Excerpts from Part III, pp.106-108 and from Part II, p.76

The first excerpt comprises 3 paragraphs from the start of Part III of the book, from “Much of the luxuriance and size of timber …” to “We say that the rural economist…”. Here, in an echo of Wallace’s famous essay title “On the tendency of varieties to depart indefinitely from the original type”, Matthew considers the “almost unlimited” extent to which forms within “what is called species” can vary, and the implications that has for both ‘good’ and ‘bad’ selective breeding of trees. Matthew argues that the latter are “so much inferior to those of Nature’s own rearing, where only the stronger, more hardy, soil-suited varieties can struggle forward to maturity and reproduction”. The relevant sections in this excerpt are given the titles “Infinite variety existing in what is called species” and “A principle of selection existing in nature of the strongest varieties for reproduction” in the book’s Contents.

Much of the luxuriance and size of timber depending upon the particular variety of the species, upon the treatment of the seed before sowing, and upon the treatment of the young plant, and as this fundamental subject is neither much attended to nor generally understood, we shall take it up ab initio.

The consequences are now being developed of our deplorable ignorance of, or inattention to, one of the most evident traits of natural history, that vegetables as well as animals are generally liable to an almost unlimited diversification, regulated by climate, soil, nourishment, and new commixture of already formed varieties. In those with which man is most intimate, and where his agency in throwing them from their natural locality and dispositions has brought out this power of diversification in stronger shades, it has been forced upon his notice, as in man himself, in the dog, horse, cow, sheep, poultry—in the Apple, Pear, Plum, Gooseberry, Potato, Pea, which sport in infinite varieties, differing considerably in size, colour, taste, firmness of texture, period of growth, almost in every recognisable quality. In all these kinds man is influential in preventing deterioration, by careful selection of the largest or most valuable as breeders; but in timber trees the opposite course has been pursued. The large growing varieties being so long of coming to produce seed, that many plantations are cut down before they reach this maturity, the small growing and weakly varieties, known by early and extreme seeding, have been continually selected as reproductive stock, from the ease and conveniency with which their seed could be procured; and the husks of several kinds of these invariably kiln-dried, in order that the seeds might be the more easily extracted. May we, then, wonder that our plantations are occupied by a sickly short-lived puny race, incapable of supporting existence in situations where their own kind had formerly flourished—particularly evinced in the genus Pinus, more particularly in the species Scots Fir; so much inferior to those of Nature’s own rearing, where only the stronger, more hardy, soil-suited varieties can struggle forward to maturity and reproduction?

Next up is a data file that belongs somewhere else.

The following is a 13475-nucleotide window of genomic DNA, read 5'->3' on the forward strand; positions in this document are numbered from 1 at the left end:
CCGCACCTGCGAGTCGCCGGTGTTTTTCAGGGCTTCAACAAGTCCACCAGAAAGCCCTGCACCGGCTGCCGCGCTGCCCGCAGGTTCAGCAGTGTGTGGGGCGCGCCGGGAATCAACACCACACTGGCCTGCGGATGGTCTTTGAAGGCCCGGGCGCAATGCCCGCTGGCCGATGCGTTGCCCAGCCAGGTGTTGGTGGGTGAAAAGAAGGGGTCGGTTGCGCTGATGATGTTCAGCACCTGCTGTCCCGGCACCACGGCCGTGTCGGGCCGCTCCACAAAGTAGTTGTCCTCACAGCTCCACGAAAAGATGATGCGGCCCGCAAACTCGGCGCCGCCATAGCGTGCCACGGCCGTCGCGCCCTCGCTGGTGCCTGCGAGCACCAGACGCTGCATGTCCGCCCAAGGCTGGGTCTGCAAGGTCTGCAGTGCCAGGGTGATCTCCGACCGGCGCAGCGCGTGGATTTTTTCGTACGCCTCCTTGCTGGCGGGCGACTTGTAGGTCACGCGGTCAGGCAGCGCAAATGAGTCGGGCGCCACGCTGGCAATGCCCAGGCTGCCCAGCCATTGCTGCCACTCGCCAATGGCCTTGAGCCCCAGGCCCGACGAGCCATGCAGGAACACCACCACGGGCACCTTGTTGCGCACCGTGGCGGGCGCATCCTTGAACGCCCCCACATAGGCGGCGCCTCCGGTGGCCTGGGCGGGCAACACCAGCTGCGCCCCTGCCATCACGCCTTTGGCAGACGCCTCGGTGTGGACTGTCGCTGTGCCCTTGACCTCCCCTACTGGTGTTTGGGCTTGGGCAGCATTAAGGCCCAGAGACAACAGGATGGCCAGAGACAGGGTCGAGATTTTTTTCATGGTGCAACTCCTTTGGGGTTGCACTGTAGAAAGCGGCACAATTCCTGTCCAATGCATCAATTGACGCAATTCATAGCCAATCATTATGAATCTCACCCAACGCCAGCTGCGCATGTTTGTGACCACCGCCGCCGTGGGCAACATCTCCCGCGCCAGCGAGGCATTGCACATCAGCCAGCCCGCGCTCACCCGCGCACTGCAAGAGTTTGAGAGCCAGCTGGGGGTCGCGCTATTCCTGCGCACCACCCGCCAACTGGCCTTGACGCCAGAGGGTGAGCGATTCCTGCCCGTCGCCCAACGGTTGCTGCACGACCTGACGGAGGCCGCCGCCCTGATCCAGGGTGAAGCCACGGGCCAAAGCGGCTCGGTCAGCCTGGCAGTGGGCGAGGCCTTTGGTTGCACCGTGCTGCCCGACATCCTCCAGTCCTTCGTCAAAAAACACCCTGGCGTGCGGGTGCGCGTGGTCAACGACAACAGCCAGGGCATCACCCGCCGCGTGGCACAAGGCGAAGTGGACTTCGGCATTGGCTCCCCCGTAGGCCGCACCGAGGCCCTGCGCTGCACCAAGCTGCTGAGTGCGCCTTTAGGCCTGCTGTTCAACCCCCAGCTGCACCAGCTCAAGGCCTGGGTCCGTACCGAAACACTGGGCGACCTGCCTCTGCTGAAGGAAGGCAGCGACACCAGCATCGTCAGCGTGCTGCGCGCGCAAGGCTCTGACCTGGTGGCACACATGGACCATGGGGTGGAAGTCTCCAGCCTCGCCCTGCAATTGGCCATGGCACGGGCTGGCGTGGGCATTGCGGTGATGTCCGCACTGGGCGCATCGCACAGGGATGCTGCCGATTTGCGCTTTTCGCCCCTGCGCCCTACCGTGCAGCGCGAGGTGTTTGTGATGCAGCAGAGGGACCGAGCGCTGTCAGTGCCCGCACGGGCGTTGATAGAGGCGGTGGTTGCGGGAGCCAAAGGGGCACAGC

We say that the rural economist should pay as much regard to the breed or particular variety of his forest trees, as he does to that of his live stock of horses, cows, and sheep. That nurserymen should attest the variety of their timber plants, sowing no seeds but those gathered from the largest, most healthy, and luxuriant growing trees, abstaining from the seed of the prematurely productive, and also from that of the very aged and over-mature; as they, from animal analogy, may be expected to give an infirm progeny, subject to premature decay.


The above ideas on “infinite variety in existing in what is called species” are even more succinctly expressed by Matthew in the following footnote from Part II, p.76:

Our common larch, like almost every other kind of tree, consists of numberless varieties, which differ considerably in quickness of growth, ultimate size, and value of timber. This subject has been much neglected. We are, however, on the eve of great improvements in arboriculture; the qualities and habits of varieties are just beginning to be studied. It is also found that the uniformity in each kind of wild growing plants called species, may be broken down by art or culture, and that when once a breach is made, there is almost no limit to disorder; the mele that ensues being nearly incapable of reduction.